Today, hundreds of millions of women will collect firewood and water for their families, cook and clean, take care of the elderly, the young and the sick; all the while scratching a living from the poorest paid and most precarious jobs. Women’s labour – in and outside the home – is vital to sustainable development, and for the wellbeing of society. Without the subsidy it provides, the world economy would not function. Yet it is undervalued and for the most part invisible.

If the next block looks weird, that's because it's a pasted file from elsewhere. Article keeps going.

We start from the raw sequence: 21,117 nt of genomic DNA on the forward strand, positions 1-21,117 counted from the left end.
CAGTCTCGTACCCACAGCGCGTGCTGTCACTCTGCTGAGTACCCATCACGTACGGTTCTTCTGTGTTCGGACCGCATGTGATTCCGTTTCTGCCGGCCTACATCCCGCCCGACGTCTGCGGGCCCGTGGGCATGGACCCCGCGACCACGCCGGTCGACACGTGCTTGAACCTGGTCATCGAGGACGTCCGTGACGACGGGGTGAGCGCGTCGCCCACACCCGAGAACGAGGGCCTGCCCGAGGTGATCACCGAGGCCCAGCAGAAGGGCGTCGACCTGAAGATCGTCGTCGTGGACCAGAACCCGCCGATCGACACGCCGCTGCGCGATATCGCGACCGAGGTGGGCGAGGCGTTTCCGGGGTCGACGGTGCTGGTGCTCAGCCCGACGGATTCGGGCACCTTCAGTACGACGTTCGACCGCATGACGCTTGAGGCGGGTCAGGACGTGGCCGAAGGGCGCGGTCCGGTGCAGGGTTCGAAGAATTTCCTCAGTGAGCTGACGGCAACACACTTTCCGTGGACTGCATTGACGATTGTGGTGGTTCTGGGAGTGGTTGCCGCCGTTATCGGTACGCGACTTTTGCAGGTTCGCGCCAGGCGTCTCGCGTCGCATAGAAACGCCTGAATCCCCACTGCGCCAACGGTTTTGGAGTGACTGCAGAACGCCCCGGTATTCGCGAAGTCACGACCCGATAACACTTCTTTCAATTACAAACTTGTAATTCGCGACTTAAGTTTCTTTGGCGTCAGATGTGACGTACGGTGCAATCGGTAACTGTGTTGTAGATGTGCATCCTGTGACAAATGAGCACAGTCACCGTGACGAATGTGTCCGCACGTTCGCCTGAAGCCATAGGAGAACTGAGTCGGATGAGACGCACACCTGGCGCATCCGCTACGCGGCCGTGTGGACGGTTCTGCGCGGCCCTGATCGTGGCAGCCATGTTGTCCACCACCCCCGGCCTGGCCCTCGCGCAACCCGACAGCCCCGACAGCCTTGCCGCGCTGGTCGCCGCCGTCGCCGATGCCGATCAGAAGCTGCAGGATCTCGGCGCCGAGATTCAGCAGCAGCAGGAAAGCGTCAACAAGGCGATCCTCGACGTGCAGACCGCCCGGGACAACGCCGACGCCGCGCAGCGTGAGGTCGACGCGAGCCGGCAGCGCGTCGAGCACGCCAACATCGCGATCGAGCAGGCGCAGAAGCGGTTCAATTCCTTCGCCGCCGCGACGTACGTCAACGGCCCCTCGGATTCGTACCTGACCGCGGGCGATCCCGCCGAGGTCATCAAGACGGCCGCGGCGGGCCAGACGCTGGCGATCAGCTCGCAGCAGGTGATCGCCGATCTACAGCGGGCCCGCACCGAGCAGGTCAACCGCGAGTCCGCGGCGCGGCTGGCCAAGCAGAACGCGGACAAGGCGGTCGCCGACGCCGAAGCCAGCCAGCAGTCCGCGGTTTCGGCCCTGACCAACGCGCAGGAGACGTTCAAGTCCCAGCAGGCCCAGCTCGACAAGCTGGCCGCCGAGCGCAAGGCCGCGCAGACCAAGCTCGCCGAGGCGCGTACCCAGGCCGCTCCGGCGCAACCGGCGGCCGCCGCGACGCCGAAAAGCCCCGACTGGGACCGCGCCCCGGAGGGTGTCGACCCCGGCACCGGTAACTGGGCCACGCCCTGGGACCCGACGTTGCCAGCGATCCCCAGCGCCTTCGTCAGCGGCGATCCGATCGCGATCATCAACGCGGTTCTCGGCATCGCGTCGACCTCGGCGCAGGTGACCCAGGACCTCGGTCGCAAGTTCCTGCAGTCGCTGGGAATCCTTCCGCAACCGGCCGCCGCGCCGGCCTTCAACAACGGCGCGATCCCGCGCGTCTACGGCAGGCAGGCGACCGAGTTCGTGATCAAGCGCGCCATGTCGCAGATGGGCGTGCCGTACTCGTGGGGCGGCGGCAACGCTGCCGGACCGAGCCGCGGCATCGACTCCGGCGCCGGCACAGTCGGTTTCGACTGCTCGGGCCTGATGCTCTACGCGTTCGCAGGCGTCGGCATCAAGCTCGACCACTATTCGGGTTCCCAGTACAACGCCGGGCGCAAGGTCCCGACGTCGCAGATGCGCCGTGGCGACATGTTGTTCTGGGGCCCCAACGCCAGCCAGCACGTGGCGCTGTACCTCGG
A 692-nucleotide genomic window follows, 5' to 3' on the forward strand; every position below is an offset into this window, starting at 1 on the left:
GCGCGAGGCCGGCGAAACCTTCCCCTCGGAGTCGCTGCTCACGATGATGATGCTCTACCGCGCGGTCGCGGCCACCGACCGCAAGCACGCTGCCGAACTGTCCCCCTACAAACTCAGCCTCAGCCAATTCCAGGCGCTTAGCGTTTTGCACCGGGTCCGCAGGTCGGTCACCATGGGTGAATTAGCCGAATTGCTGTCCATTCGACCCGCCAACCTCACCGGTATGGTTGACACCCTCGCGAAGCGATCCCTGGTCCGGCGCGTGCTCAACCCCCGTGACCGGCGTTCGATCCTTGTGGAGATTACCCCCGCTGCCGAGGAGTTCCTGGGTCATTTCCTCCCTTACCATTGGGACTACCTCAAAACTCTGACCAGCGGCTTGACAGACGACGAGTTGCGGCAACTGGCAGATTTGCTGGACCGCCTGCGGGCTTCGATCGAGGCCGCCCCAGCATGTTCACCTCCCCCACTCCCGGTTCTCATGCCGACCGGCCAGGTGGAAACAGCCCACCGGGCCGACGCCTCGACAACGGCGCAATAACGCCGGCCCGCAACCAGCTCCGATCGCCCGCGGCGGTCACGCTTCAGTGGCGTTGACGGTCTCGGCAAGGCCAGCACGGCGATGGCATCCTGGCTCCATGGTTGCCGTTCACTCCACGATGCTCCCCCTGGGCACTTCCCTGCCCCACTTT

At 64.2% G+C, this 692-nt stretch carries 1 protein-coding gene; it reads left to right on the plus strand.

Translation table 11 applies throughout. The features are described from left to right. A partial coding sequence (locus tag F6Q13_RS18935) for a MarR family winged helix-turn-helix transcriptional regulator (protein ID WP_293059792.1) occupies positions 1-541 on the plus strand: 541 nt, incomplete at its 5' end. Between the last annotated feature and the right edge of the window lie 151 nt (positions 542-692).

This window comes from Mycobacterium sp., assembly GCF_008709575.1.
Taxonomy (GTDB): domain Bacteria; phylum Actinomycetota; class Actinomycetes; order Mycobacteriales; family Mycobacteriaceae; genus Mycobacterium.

To reveal the scale of the crisis, ActionAid has calculated the economic value of addressing gender inequality in work in developing countries. Our findings show that women in developing countries could be US$9 trillion better off if their pay and access to paid work were equal to that of men. This huge price tag illustrates the magnitude of the injustice and represents a vast mine of untapped potential for poor women to improve their own lives, and those of their families. And these costs are not only to women’s finances; women’s economic inequality limits their life choices too – such as their sexual and reproductive health and rights – leaving them vulnerable to violence and other forms of discrimination and exploitation.